Entrepreneurs have long been fascinated by understanding the defining traits of great founders and business builders. Four qualities that successful entrepreneurship and business require are Heart, Smarts, Guts, and Luck. No single archetype for entrepreneurial success exists, but figuring out which trait drives you can help you sense how and when you might need to "turn up" or "turn down" the volume, so to speak, of the other traits.
A Heart-dominant individual conjures up a great idea, a venture's seed or bulb. Typically, she has less interest in the soil, the garden, the climate, or the daily maintenance. She will simply will the bulb to grow. Which is where the Smarts-dominant person comes in - a rational, fact-driven individual who begins steering the early stages of a business by creating a culture, forging a system of accountability, setting goals, and emphasizing top-notch performance. To continue with our garden analogy, a Smarts-dominant person pores over the Farmer's Almanac, optimizes the fertilizers in the soil, and ensures that the bulb is watered on a regular schedule.
Cutting across the various kinds of intelligence in the world, from Book Smarts to Street Smarts, is a skill commonly known as Pattern Recognition. In our experience, a person's ability to absorb and classify patterns through trial and error, business experience, handy shortcuts gleaned from a university seminar, or sheer shrewdness about human behavior, leads to the creation and application of practical, repeatable habits that in time become second-nature, and that apply directly to successful business building.
The Smarts-dominant individual is both a long-term and short-term strategist. She may not have come up with the core business idea, but she has a rare ability to seize, capture, frame, and extend its essence. She connects ideas, trends, and patterns earlier and faster than others, then shapes them into a coherent storyline. Where others may see chaos, she uses logic, perception, critical intelligence, experience, and a gut-knowledge of markets and conditions to create an alphabet and a language that propels a business forward. If the Heart-dominant person kicks things off with passion and fire, the Smarts-dominant individual is best-suited to providing structure, analysis, a plan with action, and people who can help, and generally figuring out how best to navigate and scale a business. Her job is not to smother or defuse the founder's vision, but to ground, extend, and expand it.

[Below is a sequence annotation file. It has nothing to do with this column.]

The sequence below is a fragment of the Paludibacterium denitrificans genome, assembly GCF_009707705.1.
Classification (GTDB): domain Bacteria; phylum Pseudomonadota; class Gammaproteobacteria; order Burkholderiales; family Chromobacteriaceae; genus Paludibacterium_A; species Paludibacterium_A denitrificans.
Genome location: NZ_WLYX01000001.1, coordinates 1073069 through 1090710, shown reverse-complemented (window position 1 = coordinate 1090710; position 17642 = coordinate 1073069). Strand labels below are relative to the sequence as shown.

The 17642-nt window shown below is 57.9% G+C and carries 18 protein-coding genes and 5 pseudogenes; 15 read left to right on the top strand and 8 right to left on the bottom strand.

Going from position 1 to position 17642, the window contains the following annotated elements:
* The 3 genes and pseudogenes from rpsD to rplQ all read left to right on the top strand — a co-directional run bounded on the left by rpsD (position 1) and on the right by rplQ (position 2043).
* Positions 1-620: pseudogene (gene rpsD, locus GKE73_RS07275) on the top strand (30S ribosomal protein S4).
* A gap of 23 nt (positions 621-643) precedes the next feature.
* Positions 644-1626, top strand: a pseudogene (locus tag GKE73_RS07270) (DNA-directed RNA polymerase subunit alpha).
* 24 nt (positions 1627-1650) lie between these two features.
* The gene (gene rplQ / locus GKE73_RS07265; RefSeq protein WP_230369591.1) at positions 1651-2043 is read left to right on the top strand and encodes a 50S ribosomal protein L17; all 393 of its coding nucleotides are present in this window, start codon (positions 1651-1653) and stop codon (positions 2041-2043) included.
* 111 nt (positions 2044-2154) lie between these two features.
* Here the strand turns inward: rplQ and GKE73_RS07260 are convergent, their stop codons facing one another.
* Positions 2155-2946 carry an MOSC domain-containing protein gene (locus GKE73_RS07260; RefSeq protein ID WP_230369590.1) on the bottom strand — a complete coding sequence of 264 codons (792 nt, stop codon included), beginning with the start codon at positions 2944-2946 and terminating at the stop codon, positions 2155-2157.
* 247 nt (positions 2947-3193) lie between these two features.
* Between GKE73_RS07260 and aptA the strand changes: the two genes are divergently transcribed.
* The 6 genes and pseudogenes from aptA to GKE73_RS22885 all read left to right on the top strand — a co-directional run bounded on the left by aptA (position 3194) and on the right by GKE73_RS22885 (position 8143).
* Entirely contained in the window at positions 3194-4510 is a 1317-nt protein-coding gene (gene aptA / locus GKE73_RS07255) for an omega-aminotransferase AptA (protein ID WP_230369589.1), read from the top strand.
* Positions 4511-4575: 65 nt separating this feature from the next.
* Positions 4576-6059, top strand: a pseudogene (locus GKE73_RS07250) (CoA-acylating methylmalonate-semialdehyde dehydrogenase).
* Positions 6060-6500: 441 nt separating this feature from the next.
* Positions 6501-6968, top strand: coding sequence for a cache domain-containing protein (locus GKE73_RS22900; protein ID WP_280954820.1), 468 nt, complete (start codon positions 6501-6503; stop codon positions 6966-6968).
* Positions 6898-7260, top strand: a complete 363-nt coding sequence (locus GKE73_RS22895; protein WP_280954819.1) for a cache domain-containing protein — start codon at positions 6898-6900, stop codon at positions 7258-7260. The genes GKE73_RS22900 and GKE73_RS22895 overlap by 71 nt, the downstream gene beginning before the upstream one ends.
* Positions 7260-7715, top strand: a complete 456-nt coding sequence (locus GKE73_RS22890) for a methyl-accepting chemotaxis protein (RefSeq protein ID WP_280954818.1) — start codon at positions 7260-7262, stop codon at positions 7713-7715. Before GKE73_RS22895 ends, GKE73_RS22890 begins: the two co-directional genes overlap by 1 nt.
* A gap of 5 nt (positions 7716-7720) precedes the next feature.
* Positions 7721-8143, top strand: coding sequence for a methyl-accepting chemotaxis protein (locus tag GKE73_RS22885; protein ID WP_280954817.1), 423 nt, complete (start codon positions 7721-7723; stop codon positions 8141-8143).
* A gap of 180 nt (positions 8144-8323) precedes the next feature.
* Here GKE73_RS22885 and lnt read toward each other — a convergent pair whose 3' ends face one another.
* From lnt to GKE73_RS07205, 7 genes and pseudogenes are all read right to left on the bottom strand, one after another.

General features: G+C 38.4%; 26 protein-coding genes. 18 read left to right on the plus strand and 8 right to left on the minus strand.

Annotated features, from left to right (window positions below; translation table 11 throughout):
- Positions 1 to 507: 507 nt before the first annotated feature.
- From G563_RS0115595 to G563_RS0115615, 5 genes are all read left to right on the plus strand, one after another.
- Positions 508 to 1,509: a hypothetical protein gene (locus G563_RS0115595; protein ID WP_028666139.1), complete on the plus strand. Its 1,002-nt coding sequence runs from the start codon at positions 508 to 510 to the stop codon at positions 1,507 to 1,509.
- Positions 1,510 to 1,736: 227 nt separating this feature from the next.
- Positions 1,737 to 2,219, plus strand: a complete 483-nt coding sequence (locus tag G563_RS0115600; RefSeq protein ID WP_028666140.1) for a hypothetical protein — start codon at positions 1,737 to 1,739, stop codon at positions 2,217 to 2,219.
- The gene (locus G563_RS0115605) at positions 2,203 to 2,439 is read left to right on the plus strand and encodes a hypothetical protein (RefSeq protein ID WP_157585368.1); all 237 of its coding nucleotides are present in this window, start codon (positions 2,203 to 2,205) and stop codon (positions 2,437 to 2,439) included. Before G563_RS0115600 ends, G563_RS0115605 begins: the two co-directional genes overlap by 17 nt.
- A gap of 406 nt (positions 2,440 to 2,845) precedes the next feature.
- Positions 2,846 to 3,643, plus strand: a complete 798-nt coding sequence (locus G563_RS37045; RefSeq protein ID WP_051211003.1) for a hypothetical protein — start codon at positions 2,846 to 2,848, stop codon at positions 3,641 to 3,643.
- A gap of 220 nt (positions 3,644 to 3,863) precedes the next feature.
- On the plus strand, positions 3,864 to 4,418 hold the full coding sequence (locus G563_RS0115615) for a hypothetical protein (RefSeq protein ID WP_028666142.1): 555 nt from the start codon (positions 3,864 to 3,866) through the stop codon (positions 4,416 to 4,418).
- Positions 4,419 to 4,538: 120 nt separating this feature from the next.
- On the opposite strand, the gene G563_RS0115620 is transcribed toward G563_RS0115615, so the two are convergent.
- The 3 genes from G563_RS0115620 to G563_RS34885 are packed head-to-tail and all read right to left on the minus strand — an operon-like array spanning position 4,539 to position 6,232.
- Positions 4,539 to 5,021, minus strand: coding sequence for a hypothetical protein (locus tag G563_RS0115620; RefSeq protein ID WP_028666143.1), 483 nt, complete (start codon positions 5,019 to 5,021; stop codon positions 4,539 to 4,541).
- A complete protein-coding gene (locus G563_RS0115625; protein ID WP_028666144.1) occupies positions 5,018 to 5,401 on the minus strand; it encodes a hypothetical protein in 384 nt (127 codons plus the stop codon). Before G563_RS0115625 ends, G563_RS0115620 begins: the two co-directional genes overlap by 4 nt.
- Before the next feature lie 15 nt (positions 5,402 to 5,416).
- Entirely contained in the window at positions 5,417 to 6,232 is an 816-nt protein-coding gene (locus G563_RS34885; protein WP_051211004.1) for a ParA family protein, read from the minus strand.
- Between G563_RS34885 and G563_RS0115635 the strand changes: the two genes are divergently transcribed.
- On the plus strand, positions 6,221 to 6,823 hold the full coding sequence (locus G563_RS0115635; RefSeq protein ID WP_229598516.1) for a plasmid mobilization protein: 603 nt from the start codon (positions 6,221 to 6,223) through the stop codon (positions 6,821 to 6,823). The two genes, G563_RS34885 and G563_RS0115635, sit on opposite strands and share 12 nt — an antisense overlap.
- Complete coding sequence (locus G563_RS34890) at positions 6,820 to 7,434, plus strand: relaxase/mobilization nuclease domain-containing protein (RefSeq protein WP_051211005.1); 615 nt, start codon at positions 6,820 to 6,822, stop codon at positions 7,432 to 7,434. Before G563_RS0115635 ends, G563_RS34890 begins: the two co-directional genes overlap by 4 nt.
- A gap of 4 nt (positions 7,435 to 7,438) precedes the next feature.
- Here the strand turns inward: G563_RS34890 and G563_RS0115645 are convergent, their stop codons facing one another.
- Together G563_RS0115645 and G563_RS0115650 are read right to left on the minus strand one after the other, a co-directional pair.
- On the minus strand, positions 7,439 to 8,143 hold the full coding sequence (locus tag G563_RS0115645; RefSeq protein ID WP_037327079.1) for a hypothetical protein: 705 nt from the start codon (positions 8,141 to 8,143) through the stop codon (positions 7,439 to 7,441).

Smart-dominant individuals graduating from analytical MBA-oriented investment banking or consulting backgrounds can be highly successful business builders. Meg Whitman at eBay and Jeff Bezos at Amazon are both good examples. Whitman built her career as a consultant at Bain & Company, while Jeff Bezos forged a career at D.E. Shaw, a New York investment firm. Bezos did not grow up toiling in the book industry, but instead spied a great opportunity in the growth of the Internet, then methodically reviewed the top mail order businesses to pinpoint which ones might flourish on the web. Unlike a Heart-dominant individual, the Smarts-dominant person might first establish key facts to drive her decision: What is the largest market out there? Where are the black holes? What is our blue water strategy?
As we noted above, we can break down "Smarts" into smaller categories. Some key variants include Book Smarts versus Street Smarts, and People Smarts versus Creative Smarts. Each variety brings with it an innate capacity to recognize and classify distinct varieties of useful patterns. Some people also possess incredible contextual intelligence across these smart types and hold the ability to see patterns and understand various macro-level factors over a period of time, from government regulation to globalization to demographic trends.
(Incidentally, all this hair-splitting of the Smarts trait is to say that we believe pure brain-based IQ is perhaps the least essential quality for business success.The most outstanding entrepreneurs and business-builders across the globe generally possess greater degrees of Street Smarts, as well as People and Creative .) They have a more holistic, pattern-recognizing, smarts.
Bottom line: smarts defined around IQ is narrow and not sufficient. As we will see, most will have the minimum threshold of IQ/Book Smarts requisite to build a business.
As companies mature and leaders need to scale and develop institutional processes so that their businesses can sustain themselves, the Smarts and Guts sides of the equation becomes more important. Few leaders can transition from fast Heart- and Guts judgments to the more carefully considered choices that the Smarts-driven individual is required to make, yet this change is crucial to the survival of a business.